things? robert: this is unprecedented, and tomorrow might be different, but this was an actf ondalism of a sort we did not see in the previous rounds of demonstrations, 2014 and 2003. going into the legco building and defacing a symbol of hong kong and draping the colonial flag over the lectern, these are new acts, and these could change public perceptions in hong kong and within mainland china. yes, this is something new. .mnada: carrie lam at 4:00 decided to speak about this issue. she tried to make a distinction between peaceful protesters and others she called hooligans, saying she was shocked and hope thcommunity at large was a well. do you think they will agree withe her as hopes? robert: i think many will agree with her that the younger people who went into legco and committed vandalism went over the top. but that will probably not change their views about the
un trlying issues, which arehe extradition bill that carrie lam had tabled to get a rough that with that basically being could call somebody from hongng nto the mainland justice system. there is a lot of dissatisfaction with that. not likely the vandalism will not concern that people in hong kong feel themselves to be hong kongers and do not want increased control from beijing. nada: many feel thisres a direct to xi jinping. is china going to have to react and respond? robert: china will have to think about the overall. -- have to think about the problem on the periphery overall. it has had 22 years to convince people that one counwo systems serves their interests. it has had 70 years to convince the people of tibet of the same thing, and it isn't going very well. these areas, hong kong in particular, are the demonstrion project for nvincing taiwan it should be united. this is a challenge to xi jinping's policies on the periphery of china and therefore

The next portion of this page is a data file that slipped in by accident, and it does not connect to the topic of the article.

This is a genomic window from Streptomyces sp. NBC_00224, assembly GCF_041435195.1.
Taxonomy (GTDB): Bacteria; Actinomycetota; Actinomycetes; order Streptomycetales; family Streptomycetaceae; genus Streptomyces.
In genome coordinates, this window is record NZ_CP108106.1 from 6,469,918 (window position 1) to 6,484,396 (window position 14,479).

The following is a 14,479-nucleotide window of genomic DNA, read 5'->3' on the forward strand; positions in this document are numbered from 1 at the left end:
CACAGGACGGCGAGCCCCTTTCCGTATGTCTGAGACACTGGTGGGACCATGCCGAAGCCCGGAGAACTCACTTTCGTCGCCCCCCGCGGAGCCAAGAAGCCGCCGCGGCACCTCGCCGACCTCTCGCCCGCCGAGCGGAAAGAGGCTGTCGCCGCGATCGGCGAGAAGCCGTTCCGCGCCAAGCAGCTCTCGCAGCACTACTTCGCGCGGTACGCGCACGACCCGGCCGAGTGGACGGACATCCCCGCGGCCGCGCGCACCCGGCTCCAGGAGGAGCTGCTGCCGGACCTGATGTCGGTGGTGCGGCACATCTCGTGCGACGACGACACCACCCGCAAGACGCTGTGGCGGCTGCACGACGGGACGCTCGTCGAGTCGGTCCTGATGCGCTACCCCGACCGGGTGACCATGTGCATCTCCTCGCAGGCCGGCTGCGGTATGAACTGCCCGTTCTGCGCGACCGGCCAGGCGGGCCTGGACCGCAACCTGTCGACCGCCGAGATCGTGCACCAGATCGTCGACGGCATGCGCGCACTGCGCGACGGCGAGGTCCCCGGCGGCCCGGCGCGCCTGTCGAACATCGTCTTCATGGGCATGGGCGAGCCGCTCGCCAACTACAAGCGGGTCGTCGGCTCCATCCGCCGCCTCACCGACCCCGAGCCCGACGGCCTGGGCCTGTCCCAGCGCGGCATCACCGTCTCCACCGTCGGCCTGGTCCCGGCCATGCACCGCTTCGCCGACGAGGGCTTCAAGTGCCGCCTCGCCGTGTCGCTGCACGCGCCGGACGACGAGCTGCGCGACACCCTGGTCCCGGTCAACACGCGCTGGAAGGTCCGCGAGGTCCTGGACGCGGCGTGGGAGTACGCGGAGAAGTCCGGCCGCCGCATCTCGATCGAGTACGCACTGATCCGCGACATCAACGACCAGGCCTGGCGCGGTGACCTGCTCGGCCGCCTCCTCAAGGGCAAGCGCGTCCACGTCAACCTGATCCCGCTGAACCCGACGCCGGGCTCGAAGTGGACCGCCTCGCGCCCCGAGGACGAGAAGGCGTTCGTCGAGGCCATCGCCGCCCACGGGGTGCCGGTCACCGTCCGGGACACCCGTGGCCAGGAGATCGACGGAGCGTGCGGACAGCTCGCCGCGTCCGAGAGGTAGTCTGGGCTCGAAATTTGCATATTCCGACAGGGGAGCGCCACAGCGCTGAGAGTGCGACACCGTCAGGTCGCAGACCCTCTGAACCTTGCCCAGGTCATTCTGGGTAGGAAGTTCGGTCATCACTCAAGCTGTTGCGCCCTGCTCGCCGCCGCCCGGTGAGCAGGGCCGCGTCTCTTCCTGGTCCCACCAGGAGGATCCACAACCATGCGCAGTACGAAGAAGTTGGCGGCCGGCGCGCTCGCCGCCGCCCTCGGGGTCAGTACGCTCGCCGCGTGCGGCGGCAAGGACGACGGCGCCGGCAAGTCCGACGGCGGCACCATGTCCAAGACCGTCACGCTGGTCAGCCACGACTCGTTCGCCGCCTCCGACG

it is a challenge to his big goal, the rejuvenation of the great chinese nation. nada: we saw that police were rather restrained, and carrie lam made a point to sahow restrained they were. if this continues, can we count on that being the case? robert: you can never be sure, but i think the police were restrained, and that works to the benefit of the hong kong government to be seen as not otnting to be violent against mostly very young ters. it works against the narrative that they are merely the heavybe hand oing. they did not behave that way today. there was tear gas, but that was about it. 13 police were said to be injured. and there were counter protests, about 150,000 hong kong citizens protesting in support of the government and against these demonstrations. hong kong has had a lot of protests and they value theirit social and pal freedom, but they also value social stability and the abil do business. this going forward, the next few weeks or months, is a battle for